Can Dehydration Cause Vomiting?
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Vomiting is a normal body response that functions to excrete the contents of the digestive tract (especially the upper part, such as the esophagus and stomach) when it contains something that is considered inappropriate or dangerous by the body. In addition, vomiting can also be a result of stimulation of the nervous system due to a particular disease, such as stomach, liver, bile, intestinal, etc. Generally, vomiting is not caused by dehydration, but on the contrary dehydration is most often caused by a large amount of fluid loss when vomiting.
On the other hand, it is true that some of the most common and easily assessed signs of dehydration are changes in urine color and frequency of BAK, and the appearance of dizziness symptoms (especially when changes in position), pale, visual disturbances, fatigue, palpitations.
Some things you can try to do at home include:
Continuing a regular diet, by avoiding foods that can irritate the digestive tract, such as spicy or acidic food Trying to meet the needs of fluids in adults (about 2 L per day), by drinking a little, for example one glass in the morning when wake up, one glass between breakfast and lunch, one glass at lunch, etc. You can also create schedules and reminders (alarms) when it's time to drink, at first it will feel difficult, but will slowly get used to it. In principle, all types of liquids can be counted, therefore juices, milk, and broth are also a source of fluid, as well as fruits that are rich in fiber and liquid, such as watermelon, papaya, etc. To get used to it, you can work on this gradually, by increasing the target for every day or every week, to reach the 2 L target, or by measuring urine color changes and improving symptoms. Regulate a healthy lifestyle, with adequate rest, avoid smoking and alcohol consumption When feeling dizzy, don't move or change position suddenly and quickly, but try slowly and gradually (for example from sleeping to sitting, or sitting to standing) in on the other hand, if your symptoms of vomiting are frequent, do not work with heartburn, or are accompanied by additional symptoms such as abdominal pain, fever, heartburn, stool discoloration (red or black), diarrhea, or constipation, do not hesitate to consult a general practitioner or a specialist in internal medicine, so that a more complete examination can be done to determine the cause of your symptoms, such as physical examinations, blood laboratory tests, urine tests, radiological examinations, etc., as well as if necessary handling corresponding.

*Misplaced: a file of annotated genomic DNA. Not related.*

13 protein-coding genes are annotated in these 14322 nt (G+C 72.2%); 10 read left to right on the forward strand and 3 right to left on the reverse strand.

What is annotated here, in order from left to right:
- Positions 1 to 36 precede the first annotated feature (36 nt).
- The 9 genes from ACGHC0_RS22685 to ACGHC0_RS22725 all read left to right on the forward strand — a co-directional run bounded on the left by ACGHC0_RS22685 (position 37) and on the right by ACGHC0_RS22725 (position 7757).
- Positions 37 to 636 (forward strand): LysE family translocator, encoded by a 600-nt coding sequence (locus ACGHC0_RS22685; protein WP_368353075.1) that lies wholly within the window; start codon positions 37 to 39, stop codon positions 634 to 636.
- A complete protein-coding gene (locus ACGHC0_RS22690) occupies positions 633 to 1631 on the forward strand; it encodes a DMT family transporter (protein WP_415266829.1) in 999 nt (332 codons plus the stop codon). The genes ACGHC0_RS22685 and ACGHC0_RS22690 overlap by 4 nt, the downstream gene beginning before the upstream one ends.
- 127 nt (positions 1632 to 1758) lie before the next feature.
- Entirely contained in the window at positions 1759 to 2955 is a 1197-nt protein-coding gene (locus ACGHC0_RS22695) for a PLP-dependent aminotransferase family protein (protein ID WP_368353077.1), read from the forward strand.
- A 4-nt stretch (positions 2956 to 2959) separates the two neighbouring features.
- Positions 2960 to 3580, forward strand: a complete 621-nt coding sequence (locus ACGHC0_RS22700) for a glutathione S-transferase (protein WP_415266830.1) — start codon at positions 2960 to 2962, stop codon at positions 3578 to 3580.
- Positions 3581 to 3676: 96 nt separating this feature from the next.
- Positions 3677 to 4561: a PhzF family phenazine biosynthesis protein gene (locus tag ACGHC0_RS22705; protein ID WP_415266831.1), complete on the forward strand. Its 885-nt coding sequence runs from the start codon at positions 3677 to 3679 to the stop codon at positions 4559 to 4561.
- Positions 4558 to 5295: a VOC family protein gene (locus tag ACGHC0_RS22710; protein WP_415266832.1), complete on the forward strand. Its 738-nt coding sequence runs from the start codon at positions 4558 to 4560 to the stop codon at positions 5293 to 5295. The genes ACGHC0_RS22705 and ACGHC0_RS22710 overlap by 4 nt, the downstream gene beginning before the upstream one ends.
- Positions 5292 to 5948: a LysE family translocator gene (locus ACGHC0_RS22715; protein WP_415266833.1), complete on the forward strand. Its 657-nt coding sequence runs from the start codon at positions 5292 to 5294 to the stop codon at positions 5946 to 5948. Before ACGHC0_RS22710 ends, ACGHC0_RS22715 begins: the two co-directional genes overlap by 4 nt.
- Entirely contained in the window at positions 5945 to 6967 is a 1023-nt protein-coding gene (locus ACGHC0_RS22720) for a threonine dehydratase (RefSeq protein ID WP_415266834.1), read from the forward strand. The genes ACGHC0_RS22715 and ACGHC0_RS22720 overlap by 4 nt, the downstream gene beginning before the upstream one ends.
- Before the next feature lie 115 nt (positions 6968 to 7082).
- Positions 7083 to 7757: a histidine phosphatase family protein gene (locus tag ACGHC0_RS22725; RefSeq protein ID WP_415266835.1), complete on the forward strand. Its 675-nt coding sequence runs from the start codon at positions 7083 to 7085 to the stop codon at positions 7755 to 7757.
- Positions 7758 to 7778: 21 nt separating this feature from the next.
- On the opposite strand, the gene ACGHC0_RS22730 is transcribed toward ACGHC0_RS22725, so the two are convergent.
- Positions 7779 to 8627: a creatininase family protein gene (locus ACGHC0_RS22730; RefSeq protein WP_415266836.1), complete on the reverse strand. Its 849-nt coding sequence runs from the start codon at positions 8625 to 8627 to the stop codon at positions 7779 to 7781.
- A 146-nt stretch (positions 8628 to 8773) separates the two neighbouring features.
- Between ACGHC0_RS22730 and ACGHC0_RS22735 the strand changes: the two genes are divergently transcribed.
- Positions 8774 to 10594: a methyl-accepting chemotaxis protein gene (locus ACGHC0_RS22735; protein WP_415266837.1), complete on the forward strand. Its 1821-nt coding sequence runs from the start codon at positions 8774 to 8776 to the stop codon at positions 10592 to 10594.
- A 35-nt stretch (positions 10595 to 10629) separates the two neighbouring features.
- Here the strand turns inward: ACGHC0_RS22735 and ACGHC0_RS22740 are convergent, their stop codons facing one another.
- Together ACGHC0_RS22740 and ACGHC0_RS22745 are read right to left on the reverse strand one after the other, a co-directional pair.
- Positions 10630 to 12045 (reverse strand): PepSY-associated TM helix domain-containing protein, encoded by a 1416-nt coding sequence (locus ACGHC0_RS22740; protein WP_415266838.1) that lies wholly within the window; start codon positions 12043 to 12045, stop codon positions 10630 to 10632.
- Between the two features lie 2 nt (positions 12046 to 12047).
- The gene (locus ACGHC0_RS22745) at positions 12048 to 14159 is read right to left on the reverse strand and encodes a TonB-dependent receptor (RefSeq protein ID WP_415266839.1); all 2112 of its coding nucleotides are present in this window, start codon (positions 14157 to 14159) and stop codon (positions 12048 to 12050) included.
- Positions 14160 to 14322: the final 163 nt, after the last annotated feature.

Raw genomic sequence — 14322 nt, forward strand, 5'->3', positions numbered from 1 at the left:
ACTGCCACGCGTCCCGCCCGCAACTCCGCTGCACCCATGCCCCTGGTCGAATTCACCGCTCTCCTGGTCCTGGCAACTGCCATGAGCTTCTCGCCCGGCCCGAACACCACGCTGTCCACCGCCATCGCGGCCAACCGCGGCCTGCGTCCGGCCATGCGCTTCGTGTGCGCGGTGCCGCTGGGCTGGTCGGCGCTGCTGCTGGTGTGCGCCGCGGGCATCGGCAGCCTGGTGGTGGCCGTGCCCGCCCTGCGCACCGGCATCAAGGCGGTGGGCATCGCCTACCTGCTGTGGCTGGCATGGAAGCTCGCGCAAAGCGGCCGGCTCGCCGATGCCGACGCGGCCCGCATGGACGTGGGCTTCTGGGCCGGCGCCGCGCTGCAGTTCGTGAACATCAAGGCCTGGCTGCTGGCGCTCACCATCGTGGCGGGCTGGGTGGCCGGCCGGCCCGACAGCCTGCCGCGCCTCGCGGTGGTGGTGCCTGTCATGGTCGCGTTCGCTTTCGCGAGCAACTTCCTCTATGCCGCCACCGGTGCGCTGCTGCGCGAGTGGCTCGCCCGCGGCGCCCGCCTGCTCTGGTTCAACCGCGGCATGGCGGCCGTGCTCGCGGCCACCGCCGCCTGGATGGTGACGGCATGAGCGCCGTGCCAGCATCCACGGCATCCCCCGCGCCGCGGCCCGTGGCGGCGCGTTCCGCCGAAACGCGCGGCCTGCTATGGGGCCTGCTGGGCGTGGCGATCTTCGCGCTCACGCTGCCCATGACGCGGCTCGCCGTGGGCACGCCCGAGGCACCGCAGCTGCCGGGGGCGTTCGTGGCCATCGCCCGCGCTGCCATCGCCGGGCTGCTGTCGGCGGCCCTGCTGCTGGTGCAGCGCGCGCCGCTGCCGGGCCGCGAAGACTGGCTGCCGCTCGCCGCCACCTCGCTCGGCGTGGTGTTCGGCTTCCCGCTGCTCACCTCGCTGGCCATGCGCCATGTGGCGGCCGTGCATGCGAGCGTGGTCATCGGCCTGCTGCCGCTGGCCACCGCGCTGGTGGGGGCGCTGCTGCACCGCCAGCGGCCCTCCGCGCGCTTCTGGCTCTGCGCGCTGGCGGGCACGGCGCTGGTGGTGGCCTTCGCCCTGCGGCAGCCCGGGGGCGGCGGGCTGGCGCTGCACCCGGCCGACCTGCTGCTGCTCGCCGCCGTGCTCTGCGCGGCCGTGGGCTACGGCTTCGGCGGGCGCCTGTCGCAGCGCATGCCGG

Thus, hopefully it can be useful.